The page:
From Debbie Ward (the Big Island DW)
Oct 5, 2010
Lorin, my mentor, the tree hugger
Lorin, more than any other person in Hawaii, influenced my botanical
passions and conservation activism. I met Lorin when I worked with
Bonnie Goodell and Geary Mizuno at Foster Garden during CETA days in
1978. He generously invited me to join and eventually co-lead Friends
of Moanalua Gardens hikes and expeditions, on O`ahu, Moloka`i and
Hawai`i island. Lorin had an exceptional wealth of knowledge of
Hawaiian history, culture and ethnobotany. He loved the endemic plants
that developed as a result of adaptive radiation in the islands, and he
cursed the invasive plant introductions. There were no grey
areas--native plants ruled!
Lorin loved puns and word plays; he described the horrifying road ruts
on the Poamoho access road--ka lua `ai ka`a (car eating holes). He told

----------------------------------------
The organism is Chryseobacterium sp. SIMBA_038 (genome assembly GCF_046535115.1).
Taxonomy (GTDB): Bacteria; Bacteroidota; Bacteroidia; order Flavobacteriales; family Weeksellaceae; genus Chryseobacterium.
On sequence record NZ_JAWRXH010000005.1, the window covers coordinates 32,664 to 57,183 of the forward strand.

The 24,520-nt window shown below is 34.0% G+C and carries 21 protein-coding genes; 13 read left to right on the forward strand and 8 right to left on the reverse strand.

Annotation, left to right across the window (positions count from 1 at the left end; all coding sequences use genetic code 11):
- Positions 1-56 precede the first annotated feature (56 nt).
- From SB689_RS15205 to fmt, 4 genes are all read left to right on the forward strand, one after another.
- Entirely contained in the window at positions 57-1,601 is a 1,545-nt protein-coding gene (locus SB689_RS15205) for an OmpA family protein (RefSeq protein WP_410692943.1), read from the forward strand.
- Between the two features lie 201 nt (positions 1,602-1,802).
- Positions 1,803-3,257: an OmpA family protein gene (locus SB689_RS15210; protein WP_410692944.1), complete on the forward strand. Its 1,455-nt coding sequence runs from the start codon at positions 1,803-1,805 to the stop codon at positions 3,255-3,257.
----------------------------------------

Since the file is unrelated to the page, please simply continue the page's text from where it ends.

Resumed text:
the story of his friend, who in trying to recall the name of kopiko,
called it heso-li`i. Lorin explained the confusion: ko is small in
Japanese, and piko is belly button in Hawaiian, heso is belly button in
Japanese, li`i is small in Hawaiian. (The
kopiko, in the coffee family, has small glands on
the back of the leaf along the mid-rib that look like little piko.)
I was hiking with Fred in the Alaka`i Swamp on Thursday, and memories
of Lorin were with me many times that day, as I marveled about his
influence on my life, and on my friends. I thought at the
time that when I got home I would write to him again, to let him know
how grateful I am. I hope now that my intent reached him, although my
letter would be too late: Lorin passed the next day.
I will always love his passion for tree hugging, his generosity and
courtesy to me, and the tremendous influence he had on a generation of
youth, many of whom have become scientists, conservation professionals,
activists and hike leaders.
Thanks to all of you, too!